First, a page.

Using the factor command its easy to find out the prime factors of any number. Make sure that the coreutils package is installed in order to use the factor command. It could be acquired either from the Red Hat Enterprise Linux CDs or from Red Hat Network (RHN) using up2date coreutils from a system registered with RHN.

To use the factor command:

factor <number>

For example:

factor 210

produces the results:

210: 2 3 5 7

If a number is specified on the command line, factor reads numbers from standard input delimited by newlines, tabs, or spaces.

How do I determine the architecture of an installed package?

A query with the rpm -q command does not display architecture by default. Use rpm with these options to view the architecture:

rpm -q --queryformat="%{n}-%{v}-%{r}.%{arch}.rpm\n" <package-name>

Replace <package-name> with the name of the package that needs to be queried. If unsure of the package name, the same --queryformat option can be used in conjunction with the rpm -qa command piped through grep to search for all packages whose names match the specified string:

rpm -qa --queryformat="%{n}-%{v}-%{r}.%{arch}.rpm\n" | grep <package name>

How can I tell when an RPM package was installed on my system?

You can use the rpm command to achieve this. To get a list of all installed packages along with the date and time they were installed, use the command:

rpm -qa --last

For information about a specific package, specify the package_name in the command:

rpm -q --last >package-name<

For example, you can use this command to look at the filesystem package:

rpm -q --last filesystem

which returns:

filesystem-2.2.1-3                            Wed 07 Jan 2004 05:30:57 AM EST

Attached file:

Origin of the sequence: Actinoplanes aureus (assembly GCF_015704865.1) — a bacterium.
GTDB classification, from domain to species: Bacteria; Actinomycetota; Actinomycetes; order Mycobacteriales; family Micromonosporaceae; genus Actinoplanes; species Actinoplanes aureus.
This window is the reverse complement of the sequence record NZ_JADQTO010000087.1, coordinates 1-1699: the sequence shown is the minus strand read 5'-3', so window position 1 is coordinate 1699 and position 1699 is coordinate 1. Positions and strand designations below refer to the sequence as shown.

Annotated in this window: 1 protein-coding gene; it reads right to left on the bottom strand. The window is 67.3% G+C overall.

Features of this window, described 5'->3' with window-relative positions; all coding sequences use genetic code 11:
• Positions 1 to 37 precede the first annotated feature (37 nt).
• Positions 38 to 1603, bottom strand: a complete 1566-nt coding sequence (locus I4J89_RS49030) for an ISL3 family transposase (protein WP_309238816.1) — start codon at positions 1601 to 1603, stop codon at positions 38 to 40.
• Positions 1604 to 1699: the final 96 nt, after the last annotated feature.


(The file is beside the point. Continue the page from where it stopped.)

How do I copy file and directories across to another server and preserve symlinks?

To preserve symlinks while copying files and directories across a network the use of the rsync command is recommended. If scp is used, the symlinked file is copied to the remote directory, and the link relationship is lost.

For example, to copy and preserve the symlink relationship between test.log and /home/test/test.log in the local /rsync_test directory to machine serverOne's /rsync_test directory:

 
rsync -a -e ssh /rsync_test/ serverOne:/rsync_test

How do I find out who is currently logged in to the system?

There are several ways to monitor who is currently logged into a system. One of which is to use the command last.

The last command displays all users logged into a system along with their current ttys. However, it only displays login information starting from the time /var/log/wtmp was created. Thus, make sure /var/log/wtmp exists with the command:

touch /var/log/wtmp

Another command related to last is lastb. The difference is that the latter only displays all bad login attempts provided that the /var/log/btmp file exists.

Meanwhile, the command w is also very useful. The w command shows who is currently logged on and what they are doing (process wise). The following entries are displayed for each user: login name, tty name, remote host, login time, idle time, JCPU, PCPU, and the command of the user's current process.

The JCPU time is the time used by all processes attached to the tty. It does not include past background jobs but does include currently running background jobs.

The PCPU time is the time used by the current process which is listed in the "what" field.

This article is protected by the Open Publication License, V1.0 or later. Copyright © 2004 by Red Hat, Inc.